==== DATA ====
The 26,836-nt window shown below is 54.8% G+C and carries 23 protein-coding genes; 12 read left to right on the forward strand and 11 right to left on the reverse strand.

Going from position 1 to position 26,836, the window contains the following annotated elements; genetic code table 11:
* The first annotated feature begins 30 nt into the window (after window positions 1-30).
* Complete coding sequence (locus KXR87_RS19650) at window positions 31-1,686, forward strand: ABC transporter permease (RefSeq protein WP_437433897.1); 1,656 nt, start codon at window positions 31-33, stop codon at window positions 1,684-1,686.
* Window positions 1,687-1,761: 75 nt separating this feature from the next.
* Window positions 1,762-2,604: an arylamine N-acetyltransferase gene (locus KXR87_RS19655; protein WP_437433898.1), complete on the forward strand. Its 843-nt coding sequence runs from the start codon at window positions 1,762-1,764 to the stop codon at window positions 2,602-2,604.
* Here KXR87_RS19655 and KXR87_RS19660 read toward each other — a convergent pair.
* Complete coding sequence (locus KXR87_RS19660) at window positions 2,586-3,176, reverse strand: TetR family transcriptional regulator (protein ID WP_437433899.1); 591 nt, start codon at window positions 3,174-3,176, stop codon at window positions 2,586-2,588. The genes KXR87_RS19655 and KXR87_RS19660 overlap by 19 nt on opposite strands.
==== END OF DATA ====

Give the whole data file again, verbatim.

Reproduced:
The 26,836-nt window shown below is 54.8% G+C and carries 23 protein-coding genes; 12 read left to right on the forward strand and 11 right to left on the reverse strand.

Going from position 1 to position 26,836, the window contains the following annotated elements; genetic code table 11:
* The first annotated feature begins 30 nt into the window (after window positions 1-30).
* Complete coding sequence (locus KXR87_RS19650) at window positions 31-1,686, forward strand: ABC transporter permease (RefSeq protein WP_437433897.1); 1,656 nt, start codon at window positions 31-33, stop codon at window positions 1,684-1,686.
* Window positions 1,687-1,761: 75 nt separating this feature from the next.
* Window positions 1,762-2,604: an arylamine N-acetyltransferase gene (locus KXR87_RS19655; protein WP_437433898.1), complete on the forward strand. Its 843-nt coding sequence runs from the start codon at window positions 1,762-1,764 to the stop codon at window positions 2,602-2,604.
* Here KXR87_RS19655 and KXR87_RS19660 read toward each other — a convergent pair.
* Complete coding sequence (locus KXR87_RS19660) at window positions 2,586-3,176, reverse strand: TetR family transcriptional regulator (protein ID WP_437433899.1); 591 nt, start codon at window positions 3,174-3,176, stop codon at window positions 2,586-2,588. The genes KXR87_RS19655 and KXR87_RS19660 overlap by 19 nt on opposite strands.